Sept. 27, 2004
By Gina Merlone Daily Californian
Berkeley, CA (U-WIRE) -- Most people don't get awards named for them until after they die. Pete Cutino, however, was not most people.
The venerated Cal men's water polo coach passed away Sept. 19, but the Peter J. Cutino award-the water polo equivalent of the Heisman trophy-was established in his honor five years ago.
Such is the legend of Pete Cutino, whose memorial service was held Friday in Monterey.
The Bears' water polo match against Pacific-scheduled for the same day as the service-was postponed so the team could attend. Current players paid their respects alongside former ones who flew in from all over the country-one from as far as North Carolina.
Cutino's tenure at Cal began in 1963, coaching the men's swim team for 12 years (1963-74) and the water polo team for 26 (1963-88).
Well known for his intimidating stature, loud voice and intense personality, Cutino often treated water polo spectators to two shows-the one in the pool, as his Bears consistently thrashed their competition, and the one on deck, as he made his opinion clear about every play and call.
"He was a strong figure," said Ben Maser, who played for Cutino at Cal from 1983 to '87. "He had this way of motivating you-he was a guy who could be angry with you and you would love him at the same time."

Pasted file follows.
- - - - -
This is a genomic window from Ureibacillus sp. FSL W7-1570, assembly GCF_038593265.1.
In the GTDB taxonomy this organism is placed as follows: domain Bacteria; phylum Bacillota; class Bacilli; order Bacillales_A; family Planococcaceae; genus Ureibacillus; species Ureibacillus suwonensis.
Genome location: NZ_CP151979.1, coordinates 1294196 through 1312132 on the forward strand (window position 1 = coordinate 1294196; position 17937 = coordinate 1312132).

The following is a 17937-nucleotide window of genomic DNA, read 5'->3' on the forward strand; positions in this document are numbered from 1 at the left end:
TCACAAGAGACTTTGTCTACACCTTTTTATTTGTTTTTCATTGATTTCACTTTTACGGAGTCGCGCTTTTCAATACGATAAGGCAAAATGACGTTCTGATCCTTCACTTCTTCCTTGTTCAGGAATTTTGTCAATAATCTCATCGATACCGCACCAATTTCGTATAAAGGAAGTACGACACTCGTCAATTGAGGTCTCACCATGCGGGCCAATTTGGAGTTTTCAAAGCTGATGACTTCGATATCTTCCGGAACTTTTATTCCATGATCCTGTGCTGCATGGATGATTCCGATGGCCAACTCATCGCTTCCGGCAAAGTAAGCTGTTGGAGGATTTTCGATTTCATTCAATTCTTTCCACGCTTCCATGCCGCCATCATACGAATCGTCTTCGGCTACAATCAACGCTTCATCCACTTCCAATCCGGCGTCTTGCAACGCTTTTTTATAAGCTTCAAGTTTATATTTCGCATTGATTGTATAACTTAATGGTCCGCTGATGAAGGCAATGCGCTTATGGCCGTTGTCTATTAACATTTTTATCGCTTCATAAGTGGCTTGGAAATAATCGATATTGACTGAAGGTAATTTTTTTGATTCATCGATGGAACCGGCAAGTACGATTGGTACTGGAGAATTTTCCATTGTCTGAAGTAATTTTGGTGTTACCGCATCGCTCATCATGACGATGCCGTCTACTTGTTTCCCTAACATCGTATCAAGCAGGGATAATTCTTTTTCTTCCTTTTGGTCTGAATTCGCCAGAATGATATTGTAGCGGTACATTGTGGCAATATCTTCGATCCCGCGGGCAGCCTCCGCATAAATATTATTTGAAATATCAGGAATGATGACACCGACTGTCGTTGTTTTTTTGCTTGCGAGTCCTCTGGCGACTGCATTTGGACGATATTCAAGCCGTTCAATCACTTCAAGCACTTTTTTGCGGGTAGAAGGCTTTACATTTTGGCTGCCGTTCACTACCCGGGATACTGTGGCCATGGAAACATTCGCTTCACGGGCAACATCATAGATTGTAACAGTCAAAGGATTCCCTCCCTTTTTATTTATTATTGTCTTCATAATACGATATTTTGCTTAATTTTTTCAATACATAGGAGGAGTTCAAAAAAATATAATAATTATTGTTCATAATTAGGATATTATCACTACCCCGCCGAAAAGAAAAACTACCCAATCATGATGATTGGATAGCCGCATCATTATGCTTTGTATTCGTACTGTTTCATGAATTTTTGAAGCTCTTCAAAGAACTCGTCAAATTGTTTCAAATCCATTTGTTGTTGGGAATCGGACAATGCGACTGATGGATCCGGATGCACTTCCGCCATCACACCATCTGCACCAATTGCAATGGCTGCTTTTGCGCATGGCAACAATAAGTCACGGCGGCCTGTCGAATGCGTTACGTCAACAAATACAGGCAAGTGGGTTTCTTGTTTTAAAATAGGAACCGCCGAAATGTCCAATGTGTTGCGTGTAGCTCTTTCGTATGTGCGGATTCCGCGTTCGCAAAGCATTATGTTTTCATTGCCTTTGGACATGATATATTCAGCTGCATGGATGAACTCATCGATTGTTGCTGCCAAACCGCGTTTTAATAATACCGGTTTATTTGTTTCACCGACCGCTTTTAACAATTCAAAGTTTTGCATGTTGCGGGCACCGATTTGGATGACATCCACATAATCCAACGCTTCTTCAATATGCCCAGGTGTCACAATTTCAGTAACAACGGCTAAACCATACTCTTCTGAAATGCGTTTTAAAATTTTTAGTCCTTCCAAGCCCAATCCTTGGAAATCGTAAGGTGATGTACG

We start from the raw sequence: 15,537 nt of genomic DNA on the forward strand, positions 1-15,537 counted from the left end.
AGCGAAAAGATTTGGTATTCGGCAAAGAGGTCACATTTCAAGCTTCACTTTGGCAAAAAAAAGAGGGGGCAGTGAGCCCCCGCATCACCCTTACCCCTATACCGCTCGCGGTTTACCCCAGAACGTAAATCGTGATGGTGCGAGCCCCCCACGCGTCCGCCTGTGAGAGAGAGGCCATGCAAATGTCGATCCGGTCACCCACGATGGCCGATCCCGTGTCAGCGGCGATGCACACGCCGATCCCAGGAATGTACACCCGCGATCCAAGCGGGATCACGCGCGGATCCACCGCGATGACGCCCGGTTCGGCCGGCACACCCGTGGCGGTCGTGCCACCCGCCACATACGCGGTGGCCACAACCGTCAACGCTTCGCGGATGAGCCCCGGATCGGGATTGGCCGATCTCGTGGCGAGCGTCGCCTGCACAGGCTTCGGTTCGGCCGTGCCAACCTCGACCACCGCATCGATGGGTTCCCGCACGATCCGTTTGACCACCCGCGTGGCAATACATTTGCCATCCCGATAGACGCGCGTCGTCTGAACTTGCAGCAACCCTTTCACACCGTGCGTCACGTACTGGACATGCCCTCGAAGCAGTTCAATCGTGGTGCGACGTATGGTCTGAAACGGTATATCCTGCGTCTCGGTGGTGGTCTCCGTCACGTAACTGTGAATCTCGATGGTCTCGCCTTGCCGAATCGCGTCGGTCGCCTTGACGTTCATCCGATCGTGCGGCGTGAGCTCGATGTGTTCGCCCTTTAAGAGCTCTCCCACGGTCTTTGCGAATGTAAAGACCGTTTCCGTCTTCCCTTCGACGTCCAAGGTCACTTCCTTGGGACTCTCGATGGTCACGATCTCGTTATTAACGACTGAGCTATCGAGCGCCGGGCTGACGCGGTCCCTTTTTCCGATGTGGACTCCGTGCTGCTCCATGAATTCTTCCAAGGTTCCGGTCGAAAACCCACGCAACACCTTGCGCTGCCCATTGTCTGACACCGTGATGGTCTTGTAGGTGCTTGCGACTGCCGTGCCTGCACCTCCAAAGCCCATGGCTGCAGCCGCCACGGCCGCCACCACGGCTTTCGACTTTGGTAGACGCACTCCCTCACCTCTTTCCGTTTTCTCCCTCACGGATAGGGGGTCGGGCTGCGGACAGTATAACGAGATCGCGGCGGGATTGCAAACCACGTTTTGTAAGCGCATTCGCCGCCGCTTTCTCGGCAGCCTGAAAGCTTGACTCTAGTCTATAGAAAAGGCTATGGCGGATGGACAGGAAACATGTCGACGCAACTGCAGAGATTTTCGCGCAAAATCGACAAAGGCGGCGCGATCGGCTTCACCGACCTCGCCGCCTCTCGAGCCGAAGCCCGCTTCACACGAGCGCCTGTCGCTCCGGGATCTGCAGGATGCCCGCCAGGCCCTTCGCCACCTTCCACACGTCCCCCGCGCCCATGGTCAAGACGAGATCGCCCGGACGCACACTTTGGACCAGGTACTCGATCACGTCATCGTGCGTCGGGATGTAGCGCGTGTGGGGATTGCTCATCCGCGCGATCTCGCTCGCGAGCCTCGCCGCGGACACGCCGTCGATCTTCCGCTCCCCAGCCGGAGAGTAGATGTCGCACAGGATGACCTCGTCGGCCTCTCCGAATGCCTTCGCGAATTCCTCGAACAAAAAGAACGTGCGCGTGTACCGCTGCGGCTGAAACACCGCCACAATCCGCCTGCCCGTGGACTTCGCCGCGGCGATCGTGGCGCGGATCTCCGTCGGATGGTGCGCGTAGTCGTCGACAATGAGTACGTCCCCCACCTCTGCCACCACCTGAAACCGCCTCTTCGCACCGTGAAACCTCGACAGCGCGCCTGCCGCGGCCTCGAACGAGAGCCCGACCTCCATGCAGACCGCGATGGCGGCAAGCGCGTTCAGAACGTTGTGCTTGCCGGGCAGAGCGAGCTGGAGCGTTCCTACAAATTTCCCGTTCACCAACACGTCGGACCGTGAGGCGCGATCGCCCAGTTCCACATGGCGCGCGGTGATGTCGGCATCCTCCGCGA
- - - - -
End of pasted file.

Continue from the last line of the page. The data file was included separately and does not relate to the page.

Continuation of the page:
Cutino's distinct coaching style apparently worked, as his teams were national champions eight times (1973, '74, '75, '77, '83, '84, '87, '88) and runners-up another four (1969, '78, '80, '86).
Cutino won his fair share of coaching awards as well. He was a four-time NCAA and Pac-10 Coach of the Year, head coach of the U.S. national (1972-76), World University (1987) and Olympic (1976) teams and received the College Swim Coaches' Association's Master Coach Award, considered the most distinguished accolade in aquatics.
"Pete created this program and he's had a huge influence on the sport," said current Bears water polo coach Kirk Everist.
Everist would know-Cutino was his coach when he played for Cal from 1986-88.
An NCAA All-American three years in a row, 1988 Pac-10 and NCAA Player of the Year and member of two national title-winning teams, Everist said he owes a lot to Cutino.
"Pete was about as close to a father as I can lose. He is the reason why I'm coaching at Cal," Everist said.
Everist was only one among many in Cutino's stable of stars. Cutino coached five men who ended up on Olympic teams, six NCAA and Pac-10 Players of the Year-one of them his son, Peter Cutino, Jr.-and 68 All-Americans.
But it wasn't just the stars who Cutino touched.
"The thing I remember most about him was that he was a very inclusive guy," said Maser. "I mean, I was no Kirk Everist, but he still made me feel a part of the team. Everyone was important.
"To this day, I miss playing, and I think that's because I miss being coached by him."
(C) 2004 Daily Californian via U-WIRE
Former Cal coach Pete Cutino